PSU’s Museum of the White Mountains Acquires Valuable Collections

July 5th, 2012 by blyndes

 

Plymouth, N.H. – Plymouth State University’s Museum of the White Mountains (MWM) has added two rare collections as its opening date draws closer. The museum has acquired a collection of White Mountains art by women artists from Frances ‘Dolly’ MacIntyre and also the collection of antiquities from the Balsams Grand Resort Hotel from Steve Barba, the former hotel general manager. Catherine Amidon, MWM Director, said the two recent gifts are significant additions.

Dr. Catherine Amidon, Museum of the White Mountains Director, with some of the newest artwork donated to the Museum, which is scheduled to open in February, 2013. Paintings, clockwise from the top, Maria J. C. a’Becket, Edge of the Woods, Martha A. Safford, Mt. Kearsarge from Artist's Brook, Martha A. Safford, Mt. Kearsarge from Crystal Lake, Elizabeth Galbraith MacIntyre Jewell, Autumn, White Mountain

“These two donations help to broaden the gender and geographic scope of the collection,” said Amidon. “Their individual commitments to collecting, and their generosity in sharing their lifetime passion, enhances the educational resources of PSU and insures we can more fully preserve and promote the heritage of our region.”

McIntyre’s collection of art produced by women artists includes dramatic mountain vistas, pastoral valley scenes, rushing rivers and waterfalls and detailed renderings of the mountain flora  by a variety of artists such as Maria a’Becket, Mary Porter Bigelow, Fidelia Bridges, M.E. Loring, Martha Hayes Safford , Susan Ricker Knox, Elizabeth Galbraith MacIntyre Jewell, Martha Safford, Emily Harris Selinger and Lizzie Stevens. McIntyre said the collection is important because people don’t realize the talent and perspective of women artists of that era.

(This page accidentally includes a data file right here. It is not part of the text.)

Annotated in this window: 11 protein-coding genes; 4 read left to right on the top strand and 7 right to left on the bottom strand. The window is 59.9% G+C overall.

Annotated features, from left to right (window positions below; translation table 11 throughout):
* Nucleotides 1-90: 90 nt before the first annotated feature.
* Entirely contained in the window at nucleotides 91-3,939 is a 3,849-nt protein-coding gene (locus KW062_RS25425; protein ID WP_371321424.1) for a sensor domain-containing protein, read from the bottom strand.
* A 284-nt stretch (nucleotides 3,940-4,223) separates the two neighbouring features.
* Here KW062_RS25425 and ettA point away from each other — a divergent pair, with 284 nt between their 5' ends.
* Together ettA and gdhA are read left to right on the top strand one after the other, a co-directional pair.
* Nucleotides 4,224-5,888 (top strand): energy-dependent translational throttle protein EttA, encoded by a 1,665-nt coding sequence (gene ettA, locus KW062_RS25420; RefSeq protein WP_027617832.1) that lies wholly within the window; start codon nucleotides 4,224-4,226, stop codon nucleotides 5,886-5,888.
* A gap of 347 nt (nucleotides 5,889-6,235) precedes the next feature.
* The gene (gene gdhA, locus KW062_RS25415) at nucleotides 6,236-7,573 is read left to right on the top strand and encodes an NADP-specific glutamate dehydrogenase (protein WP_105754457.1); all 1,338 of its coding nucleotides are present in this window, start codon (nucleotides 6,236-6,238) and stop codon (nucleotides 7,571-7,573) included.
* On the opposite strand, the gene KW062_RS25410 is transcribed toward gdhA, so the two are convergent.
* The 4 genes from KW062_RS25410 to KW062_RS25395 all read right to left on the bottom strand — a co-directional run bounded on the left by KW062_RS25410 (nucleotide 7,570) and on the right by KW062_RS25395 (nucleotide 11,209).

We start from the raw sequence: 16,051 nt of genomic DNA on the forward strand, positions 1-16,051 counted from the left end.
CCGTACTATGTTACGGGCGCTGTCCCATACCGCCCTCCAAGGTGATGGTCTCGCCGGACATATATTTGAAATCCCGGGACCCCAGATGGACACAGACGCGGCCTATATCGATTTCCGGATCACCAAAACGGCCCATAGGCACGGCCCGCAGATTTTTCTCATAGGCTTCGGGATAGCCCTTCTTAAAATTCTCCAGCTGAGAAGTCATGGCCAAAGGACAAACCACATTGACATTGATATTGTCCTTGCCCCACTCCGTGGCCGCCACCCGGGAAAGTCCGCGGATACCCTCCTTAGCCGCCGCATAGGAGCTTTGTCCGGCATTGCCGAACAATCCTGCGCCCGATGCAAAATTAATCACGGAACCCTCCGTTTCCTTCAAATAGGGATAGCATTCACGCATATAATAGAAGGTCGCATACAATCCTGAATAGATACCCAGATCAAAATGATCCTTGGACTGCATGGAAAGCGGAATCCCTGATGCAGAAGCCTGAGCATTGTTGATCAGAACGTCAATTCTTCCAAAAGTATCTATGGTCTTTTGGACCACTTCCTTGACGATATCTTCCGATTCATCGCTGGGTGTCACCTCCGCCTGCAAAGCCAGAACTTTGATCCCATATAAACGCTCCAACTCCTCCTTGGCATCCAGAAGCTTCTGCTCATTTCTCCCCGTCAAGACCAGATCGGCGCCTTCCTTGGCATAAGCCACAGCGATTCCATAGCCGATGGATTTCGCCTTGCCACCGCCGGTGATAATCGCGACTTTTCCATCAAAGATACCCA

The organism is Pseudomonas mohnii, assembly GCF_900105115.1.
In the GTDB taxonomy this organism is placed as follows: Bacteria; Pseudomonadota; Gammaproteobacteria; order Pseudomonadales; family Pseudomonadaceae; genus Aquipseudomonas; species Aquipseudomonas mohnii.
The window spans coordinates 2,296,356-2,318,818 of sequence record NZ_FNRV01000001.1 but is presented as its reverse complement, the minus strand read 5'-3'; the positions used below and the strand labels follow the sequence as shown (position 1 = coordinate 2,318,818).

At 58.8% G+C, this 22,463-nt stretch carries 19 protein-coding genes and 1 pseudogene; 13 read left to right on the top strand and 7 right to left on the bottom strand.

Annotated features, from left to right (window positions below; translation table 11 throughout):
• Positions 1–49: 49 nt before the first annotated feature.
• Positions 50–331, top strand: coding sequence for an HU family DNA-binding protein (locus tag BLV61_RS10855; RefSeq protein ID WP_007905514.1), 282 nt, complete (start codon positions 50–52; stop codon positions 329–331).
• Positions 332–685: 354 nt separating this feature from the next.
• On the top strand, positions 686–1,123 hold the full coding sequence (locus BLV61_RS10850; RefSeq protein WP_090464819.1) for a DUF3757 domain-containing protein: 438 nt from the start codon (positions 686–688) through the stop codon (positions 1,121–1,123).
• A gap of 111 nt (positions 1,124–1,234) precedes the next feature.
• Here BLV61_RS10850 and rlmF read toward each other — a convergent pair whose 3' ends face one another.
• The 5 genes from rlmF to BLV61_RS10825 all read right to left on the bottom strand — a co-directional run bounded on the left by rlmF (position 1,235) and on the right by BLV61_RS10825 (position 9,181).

“Women were doing the same good art work that men were doing and they’ve never been recognized for it – and they still aren’t,” noted McIntyre. “If you line the work up between men and women artists of that time – there’s no difference.”

MacIntyre added she excited about the possibilities the MWM presents to the public.

“I was looking for a place that would value it for what it is; it adds a new dimension to the art of the White Mountains and I felt that the museum would honor that and make it available to the public.”

The Balsams Grand Resort has long been regarded as one of America’s finest vacation destinations. Founded in Dixville Notch in 1866 as the Dix House, it counts legendary American statesman Daniel Webster as one of its earliest owners. The Balsams has been recognized by the National Trust for Historic Preservation as one of America’s treasured historic hotels. The Balsams also plays a key role in New Hampshire’s influential “first in the nation” presidential primary tradition.  Dixville Notch has continuously maintained the honor of being the first community statewide to report its results of the Presidential election.

Stephen Barba worked for 48 years at The Balsams Grand Resort Hotel, starting in 1959 as a 13 year-old caddy, he eventually was named co-general manager, a position he held for 35 years until his retirement in 2005.

“I just know that this is going to be the perfect place for my gift to complement that and to further establish a base of authenticity this museum will have,” Barba said. “There are few things that we do in life that really deserve to be perpetuated, and I believe this is one of them.”

The MWM will be housed in a former church on Highland Street in Plymouth, where a major renovation project has been underway since last winter; it is scheduled to open in February, 2013.   In keeping with Plymouth State’s core mission and goals, the museum will preserve and promote the unique history, culture and environmental legacy of the region.

For more information about this release, contact Bruce Lyndes, PSU Media Relations Mgr., (603) 535-2775 or blyndes@plymouth.edu

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